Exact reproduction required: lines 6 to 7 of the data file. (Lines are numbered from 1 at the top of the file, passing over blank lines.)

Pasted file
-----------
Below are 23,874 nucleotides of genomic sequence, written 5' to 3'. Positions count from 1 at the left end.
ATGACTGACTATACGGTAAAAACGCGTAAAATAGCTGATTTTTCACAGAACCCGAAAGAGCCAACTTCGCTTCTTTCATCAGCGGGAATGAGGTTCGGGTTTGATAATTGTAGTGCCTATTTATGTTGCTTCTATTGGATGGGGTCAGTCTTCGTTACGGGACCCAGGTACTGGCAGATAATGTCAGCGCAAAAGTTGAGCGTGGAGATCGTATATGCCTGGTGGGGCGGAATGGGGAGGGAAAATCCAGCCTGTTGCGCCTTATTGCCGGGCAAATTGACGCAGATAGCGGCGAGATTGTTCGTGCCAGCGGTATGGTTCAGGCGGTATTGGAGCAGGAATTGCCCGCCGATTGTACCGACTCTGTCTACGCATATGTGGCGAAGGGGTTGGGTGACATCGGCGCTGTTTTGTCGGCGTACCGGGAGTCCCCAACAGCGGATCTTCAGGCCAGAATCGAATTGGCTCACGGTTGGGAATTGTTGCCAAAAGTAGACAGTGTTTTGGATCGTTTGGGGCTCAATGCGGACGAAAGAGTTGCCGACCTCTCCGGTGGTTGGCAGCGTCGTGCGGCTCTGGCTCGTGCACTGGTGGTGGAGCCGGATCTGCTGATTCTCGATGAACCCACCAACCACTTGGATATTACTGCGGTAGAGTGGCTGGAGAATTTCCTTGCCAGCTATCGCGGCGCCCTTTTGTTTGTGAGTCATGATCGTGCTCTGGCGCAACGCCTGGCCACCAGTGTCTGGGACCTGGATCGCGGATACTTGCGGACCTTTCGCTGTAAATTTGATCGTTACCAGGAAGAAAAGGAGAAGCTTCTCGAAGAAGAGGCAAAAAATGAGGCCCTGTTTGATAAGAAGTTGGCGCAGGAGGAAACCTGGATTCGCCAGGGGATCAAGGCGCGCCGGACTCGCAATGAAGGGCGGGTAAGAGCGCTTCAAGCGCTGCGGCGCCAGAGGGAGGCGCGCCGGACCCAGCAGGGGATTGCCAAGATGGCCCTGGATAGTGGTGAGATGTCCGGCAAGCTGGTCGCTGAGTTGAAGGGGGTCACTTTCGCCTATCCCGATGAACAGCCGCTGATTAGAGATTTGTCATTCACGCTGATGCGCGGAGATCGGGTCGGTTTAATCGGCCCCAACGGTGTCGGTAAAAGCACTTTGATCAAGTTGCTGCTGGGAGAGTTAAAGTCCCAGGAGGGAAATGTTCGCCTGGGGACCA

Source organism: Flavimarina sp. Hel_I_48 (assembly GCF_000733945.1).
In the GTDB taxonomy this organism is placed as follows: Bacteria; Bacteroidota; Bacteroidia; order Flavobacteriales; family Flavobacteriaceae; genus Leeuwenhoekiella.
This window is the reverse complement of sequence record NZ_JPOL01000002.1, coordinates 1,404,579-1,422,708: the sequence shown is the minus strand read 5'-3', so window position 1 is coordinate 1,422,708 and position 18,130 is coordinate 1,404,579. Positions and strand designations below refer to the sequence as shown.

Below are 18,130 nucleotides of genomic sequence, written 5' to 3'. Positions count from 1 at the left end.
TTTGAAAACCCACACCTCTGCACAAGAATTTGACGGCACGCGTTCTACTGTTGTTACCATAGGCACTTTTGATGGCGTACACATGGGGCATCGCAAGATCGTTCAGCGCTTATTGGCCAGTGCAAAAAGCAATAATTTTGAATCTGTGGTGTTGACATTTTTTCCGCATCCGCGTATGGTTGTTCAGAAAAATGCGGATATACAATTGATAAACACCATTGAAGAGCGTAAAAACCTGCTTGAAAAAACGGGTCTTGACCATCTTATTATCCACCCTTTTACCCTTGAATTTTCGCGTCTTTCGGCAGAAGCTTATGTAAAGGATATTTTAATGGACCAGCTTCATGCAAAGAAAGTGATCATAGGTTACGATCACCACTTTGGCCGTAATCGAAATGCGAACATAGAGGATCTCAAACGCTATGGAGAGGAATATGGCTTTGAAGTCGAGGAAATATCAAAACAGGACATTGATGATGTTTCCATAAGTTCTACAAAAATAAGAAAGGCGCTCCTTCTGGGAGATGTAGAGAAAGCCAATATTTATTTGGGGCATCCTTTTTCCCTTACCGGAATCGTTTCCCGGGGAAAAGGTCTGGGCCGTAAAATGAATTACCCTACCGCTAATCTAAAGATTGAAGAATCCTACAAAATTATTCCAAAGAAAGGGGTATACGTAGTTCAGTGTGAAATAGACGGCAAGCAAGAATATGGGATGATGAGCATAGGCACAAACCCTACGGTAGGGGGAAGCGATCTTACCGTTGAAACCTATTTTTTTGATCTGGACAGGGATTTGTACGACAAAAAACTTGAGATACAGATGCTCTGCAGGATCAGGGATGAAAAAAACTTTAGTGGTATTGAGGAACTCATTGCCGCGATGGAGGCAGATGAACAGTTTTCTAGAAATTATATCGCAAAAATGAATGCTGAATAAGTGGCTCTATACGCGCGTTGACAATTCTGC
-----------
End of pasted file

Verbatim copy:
Below are 18,130 nucleotides of genomic sequence, written 5' to 3'. Positions count from 1 at the left end.
TTTGAAAACCCACACCTCTGCACAAGAATTTGACGGCACGCGTTCTACTGTTGTTACCATAGGCACTTTTGATGGCGTACACATGGGGCATCGCAAGATCGTTCAGCGCTTATTGGCCAGTGCAAAAAGCAATAATTTTGAATCTGTGGTGTTGACATTTTTTCCGCATCCGCGTATGGTTGTTCAGAAAAATGCGGATATACAATTGATAAACACCATTGAAGAGCGTAAAAACCTGCTTGAAAAAACGGGTCTTGACCATCTTATTATCCACCCTTTTACCCTTGAATTTTCGCGTCTTTCGGCAGAAGCTTATGTAAAGGATATTTTAATGGACCAGCTTCATGCAAAGAAAGTGATCATAGGTTACGATCACCACTTTGGCCGTAATCGAAATGCGAACATAGAGGATCTCAAACGCTATGGAGAGGAATATGGCTTTGAAGTCGAGGAAATATCAAAACAGGACATTGATGATGTTTCCATAAGTTCTACAAAAATAAGAAAGGCGCTCCTTCTGGGAGATGTAGAGAAAGCCAATATTTATTTGGGGCATCCTTTTTCCCTTACCGGAATCGTTTCCCGGGGAAAAGGTCTGGGCCGTAAAATGAATTACCCTACCGCTAATCTAAAGATTGAAGAATCCTACAAAATTATTCCAAAGAAAGGGGTATACGTAGTTCAGTGTGAAATAGACGGCAAGCAAGAATATGGGATGATGAGCATAGGCACAAACCCTACGGTAGGGGGAAGCGATCTTACCGTTGAAACCTATTTTTTTGATCTGGACAGGGATTTGTACGACAAAAAACTTGAGATACAGATGCTCTGCAGGATCAGGGATGAAAAAAACTTTAGTGGTATTGAGGAACTCATTGCCGCGATGGAGGCAGATGAACAGTTTTCTAGAAATTATATCGCAAAAATGAATGCTGAATAAGTGGCTCTATACGCGCGTTGACAATTCTGC